Djokovic free but Australia deportation threat still looms
Melbourne: Novak Djokovic on Tuesday warmed up for his bid to win a record 21st tennis major at next week’s Australian Open, hitting practice shots at Melbourne Park, but he still faces the threat of deportation from the country.
A week after he arrived in Australia, Djokovic finally reached the tennis court after a judge on Monday quashed the federal government’s decision to cancel his visa.
But the world number one could still be detained by the federal government for a second time and deported.
Immigration Minister Alex Hawke’s office said he was still considering whether to use his discretionary power to cancel Djokovic’s visa.
“In line with due process, Minister Hawke will thoroughly consider the matter,” a spokesman said, declining to comment further due to legal reasons.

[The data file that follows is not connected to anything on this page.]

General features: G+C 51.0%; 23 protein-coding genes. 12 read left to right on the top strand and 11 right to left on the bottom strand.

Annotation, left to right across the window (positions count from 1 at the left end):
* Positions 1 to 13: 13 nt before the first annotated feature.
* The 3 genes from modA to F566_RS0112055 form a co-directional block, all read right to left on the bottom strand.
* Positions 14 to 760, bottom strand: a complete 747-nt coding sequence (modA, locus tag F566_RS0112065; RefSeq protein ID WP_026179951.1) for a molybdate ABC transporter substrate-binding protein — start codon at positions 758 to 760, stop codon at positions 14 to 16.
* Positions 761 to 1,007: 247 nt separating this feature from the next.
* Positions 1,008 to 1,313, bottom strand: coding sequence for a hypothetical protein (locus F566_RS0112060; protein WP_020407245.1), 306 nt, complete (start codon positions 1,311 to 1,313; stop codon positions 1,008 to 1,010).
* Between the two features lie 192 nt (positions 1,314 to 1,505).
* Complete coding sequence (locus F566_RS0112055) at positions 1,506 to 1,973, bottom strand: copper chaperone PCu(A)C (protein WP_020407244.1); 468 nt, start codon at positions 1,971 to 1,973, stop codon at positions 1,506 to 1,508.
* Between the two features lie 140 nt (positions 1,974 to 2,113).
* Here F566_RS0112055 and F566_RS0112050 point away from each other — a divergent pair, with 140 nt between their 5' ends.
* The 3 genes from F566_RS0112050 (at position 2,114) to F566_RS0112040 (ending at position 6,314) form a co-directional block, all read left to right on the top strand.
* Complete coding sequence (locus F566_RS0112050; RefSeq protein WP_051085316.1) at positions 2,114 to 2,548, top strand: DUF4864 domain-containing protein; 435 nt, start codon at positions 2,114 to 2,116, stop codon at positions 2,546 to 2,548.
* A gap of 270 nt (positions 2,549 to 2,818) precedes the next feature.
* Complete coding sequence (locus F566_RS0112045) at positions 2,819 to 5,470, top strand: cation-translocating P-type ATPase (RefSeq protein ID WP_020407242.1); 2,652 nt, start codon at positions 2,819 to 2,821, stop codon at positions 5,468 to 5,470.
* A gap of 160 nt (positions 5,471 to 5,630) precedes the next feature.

Australia has a policy barring non-citizens or non-residents from entry unless they are fully vaccinated against COVID-19.
It allows for medical exemptions but the government argued that Djokovic, who is not vaccinated, did not provide adequate justification for an exemption.
The court ruled Djokovic was treated unfairly by border force officials on his arrival and ordered his visa cancellation be overturned.
It did not, however, address whether his exemption – based on Djokovic contracting COVID-19 last month – was valid.
Djokovic’s plight drew international attention, creating a row between Canberra and Belgrade and fuelling heated debate over mandatory COVID-19 vaccination policies.
Public opinion in Australia, which is battling an Omicron wave of infections and where more than 90% of the adult population is double vaccinated, has been largely against the player.